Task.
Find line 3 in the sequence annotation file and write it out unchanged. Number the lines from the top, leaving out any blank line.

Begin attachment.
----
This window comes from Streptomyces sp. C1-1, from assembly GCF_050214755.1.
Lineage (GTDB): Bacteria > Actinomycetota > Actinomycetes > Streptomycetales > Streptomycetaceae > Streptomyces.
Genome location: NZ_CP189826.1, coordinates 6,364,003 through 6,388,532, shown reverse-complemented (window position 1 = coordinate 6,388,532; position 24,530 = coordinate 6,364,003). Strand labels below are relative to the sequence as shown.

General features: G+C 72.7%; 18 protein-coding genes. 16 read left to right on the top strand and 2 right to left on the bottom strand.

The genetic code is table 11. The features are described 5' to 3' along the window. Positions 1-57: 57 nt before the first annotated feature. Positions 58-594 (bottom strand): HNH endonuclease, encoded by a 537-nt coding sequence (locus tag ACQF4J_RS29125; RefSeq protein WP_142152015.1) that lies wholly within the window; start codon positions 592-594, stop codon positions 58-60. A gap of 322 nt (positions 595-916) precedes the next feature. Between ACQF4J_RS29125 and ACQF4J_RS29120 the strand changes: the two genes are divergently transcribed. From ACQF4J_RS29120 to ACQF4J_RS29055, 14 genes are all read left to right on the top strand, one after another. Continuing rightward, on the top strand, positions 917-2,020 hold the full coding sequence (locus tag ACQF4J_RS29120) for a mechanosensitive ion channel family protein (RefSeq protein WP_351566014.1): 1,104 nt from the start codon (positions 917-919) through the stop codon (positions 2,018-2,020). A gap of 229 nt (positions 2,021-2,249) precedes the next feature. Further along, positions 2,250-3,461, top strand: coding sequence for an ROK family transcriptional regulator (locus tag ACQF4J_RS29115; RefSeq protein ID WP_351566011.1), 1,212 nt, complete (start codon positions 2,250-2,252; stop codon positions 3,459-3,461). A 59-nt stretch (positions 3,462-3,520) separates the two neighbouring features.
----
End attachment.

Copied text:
Genome location: NZ_CP189826.1, coordinates 6,364,003 through 6,388,532, shown reverse-complemented (window position 1 = coordinate 6,388,532; position 24,530 = coordinate 6,364,003). Strand labels below are relative to the sequence as shown.